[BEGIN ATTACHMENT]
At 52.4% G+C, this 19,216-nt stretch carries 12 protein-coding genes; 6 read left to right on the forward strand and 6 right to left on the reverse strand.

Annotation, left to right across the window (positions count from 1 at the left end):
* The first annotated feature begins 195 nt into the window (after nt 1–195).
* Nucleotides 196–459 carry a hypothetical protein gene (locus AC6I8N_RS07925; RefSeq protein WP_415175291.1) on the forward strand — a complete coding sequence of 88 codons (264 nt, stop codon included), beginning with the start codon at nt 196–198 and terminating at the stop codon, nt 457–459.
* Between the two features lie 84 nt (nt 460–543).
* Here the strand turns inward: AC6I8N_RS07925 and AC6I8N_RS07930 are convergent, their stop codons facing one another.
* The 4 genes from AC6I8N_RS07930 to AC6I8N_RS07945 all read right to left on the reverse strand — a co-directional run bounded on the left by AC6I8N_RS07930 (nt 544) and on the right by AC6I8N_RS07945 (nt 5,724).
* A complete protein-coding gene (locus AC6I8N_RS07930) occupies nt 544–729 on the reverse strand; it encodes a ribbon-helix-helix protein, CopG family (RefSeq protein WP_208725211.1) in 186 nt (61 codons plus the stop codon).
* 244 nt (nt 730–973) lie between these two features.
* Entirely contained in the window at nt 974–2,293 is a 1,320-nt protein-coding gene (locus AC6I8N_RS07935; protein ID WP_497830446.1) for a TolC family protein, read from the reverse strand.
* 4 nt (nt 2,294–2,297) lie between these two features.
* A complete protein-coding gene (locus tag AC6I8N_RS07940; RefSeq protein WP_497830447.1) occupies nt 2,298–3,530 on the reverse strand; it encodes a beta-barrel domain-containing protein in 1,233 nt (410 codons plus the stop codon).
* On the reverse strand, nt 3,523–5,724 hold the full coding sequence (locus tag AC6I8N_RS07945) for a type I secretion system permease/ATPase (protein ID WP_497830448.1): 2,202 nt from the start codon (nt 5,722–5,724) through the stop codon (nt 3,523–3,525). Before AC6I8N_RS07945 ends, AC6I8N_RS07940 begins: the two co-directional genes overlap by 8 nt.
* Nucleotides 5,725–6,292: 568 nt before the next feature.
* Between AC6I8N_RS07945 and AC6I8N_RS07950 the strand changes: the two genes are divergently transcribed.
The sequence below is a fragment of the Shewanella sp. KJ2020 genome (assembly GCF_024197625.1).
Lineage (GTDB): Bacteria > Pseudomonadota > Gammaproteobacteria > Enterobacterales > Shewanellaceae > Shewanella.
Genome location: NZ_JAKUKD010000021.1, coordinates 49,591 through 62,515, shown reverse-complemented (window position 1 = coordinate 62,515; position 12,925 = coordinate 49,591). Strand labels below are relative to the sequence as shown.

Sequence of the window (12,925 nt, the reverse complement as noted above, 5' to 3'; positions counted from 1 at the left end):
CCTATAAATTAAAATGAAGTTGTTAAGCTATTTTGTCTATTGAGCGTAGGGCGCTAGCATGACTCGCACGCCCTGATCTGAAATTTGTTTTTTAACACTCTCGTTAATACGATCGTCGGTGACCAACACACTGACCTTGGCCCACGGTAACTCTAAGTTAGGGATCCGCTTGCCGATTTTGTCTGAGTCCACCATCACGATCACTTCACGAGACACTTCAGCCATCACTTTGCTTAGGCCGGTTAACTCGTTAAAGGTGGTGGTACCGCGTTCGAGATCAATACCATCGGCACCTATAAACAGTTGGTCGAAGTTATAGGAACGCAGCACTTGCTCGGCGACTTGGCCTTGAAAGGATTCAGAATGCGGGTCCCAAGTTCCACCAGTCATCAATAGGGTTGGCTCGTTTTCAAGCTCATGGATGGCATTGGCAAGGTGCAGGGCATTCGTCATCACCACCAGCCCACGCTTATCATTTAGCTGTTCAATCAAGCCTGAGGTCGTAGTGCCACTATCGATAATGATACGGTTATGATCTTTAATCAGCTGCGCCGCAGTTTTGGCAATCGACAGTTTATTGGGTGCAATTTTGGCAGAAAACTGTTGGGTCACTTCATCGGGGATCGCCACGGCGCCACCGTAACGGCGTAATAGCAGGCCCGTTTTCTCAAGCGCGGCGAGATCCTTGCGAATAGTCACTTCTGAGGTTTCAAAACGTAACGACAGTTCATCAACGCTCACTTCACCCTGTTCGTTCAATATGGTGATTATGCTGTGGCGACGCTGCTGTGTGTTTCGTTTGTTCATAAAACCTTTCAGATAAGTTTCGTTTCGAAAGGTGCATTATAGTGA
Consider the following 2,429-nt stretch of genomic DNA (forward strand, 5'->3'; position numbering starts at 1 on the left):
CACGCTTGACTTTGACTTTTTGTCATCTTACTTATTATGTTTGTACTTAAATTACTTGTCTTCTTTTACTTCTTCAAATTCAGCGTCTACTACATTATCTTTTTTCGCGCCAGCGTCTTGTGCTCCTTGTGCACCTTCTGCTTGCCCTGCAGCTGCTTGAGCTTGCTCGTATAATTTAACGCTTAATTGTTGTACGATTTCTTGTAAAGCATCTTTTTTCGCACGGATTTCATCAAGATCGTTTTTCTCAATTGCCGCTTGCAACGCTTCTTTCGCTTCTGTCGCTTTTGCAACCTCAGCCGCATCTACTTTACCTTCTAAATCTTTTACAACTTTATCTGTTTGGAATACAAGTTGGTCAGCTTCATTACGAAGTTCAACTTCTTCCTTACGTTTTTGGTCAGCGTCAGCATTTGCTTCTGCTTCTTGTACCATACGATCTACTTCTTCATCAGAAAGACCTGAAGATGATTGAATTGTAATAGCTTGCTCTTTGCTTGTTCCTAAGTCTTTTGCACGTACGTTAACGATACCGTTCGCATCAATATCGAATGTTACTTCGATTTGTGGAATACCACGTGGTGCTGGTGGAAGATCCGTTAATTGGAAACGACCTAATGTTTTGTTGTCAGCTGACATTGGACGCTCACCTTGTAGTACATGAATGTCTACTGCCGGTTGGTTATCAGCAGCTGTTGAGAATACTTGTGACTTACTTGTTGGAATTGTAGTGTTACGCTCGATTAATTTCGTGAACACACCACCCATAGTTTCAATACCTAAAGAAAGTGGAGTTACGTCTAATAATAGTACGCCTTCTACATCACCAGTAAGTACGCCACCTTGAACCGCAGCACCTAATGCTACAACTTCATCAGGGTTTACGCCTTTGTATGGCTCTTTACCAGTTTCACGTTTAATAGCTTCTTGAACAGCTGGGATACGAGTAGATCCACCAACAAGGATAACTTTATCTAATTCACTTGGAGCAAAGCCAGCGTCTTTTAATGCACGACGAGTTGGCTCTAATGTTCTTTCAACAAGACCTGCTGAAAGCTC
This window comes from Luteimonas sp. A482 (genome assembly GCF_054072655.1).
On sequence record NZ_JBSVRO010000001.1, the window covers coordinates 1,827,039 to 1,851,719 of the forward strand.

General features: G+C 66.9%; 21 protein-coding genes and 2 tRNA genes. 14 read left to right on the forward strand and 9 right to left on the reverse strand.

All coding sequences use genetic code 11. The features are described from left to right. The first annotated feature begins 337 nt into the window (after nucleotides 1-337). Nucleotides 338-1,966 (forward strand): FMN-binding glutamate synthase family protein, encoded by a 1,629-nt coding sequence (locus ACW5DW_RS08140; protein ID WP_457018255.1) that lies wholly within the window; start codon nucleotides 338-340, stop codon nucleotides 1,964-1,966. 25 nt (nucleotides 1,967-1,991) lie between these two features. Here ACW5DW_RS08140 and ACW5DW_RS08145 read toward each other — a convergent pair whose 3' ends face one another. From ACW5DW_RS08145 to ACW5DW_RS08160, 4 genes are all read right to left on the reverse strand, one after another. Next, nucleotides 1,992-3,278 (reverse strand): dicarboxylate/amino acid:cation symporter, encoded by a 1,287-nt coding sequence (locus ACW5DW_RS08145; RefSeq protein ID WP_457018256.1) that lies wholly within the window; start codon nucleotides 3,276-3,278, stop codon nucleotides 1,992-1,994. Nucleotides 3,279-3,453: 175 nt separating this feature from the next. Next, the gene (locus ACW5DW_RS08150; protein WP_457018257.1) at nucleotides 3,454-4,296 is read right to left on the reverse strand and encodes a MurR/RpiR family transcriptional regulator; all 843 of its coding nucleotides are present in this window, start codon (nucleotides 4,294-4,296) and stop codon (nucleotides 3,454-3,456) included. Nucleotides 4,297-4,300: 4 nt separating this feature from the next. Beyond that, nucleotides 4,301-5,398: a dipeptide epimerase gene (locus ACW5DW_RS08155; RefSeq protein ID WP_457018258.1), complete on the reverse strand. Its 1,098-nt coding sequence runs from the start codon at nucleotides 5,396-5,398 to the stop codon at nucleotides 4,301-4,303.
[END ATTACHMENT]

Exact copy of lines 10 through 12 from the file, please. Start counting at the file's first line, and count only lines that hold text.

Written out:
* Entirely contained in the window at nt 974–2,293 is a 1,320-nt protein-coding gene (locus AC6I8N_RS07935; protein ID WP_497830446.1) for a TolC family protein, read from the reverse strand.
* 4 nt (nt 2,294–2,297) lie between these two features.
* A complete protein-coding gene (locus tag AC6I8N_RS07940; RefSeq protein WP_497830447.1) occupies nt 2,298–3,530 on the reverse strand; it encodes a beta-barrel domain-containing protein in 1,233 nt (410 codons plus the stop codon).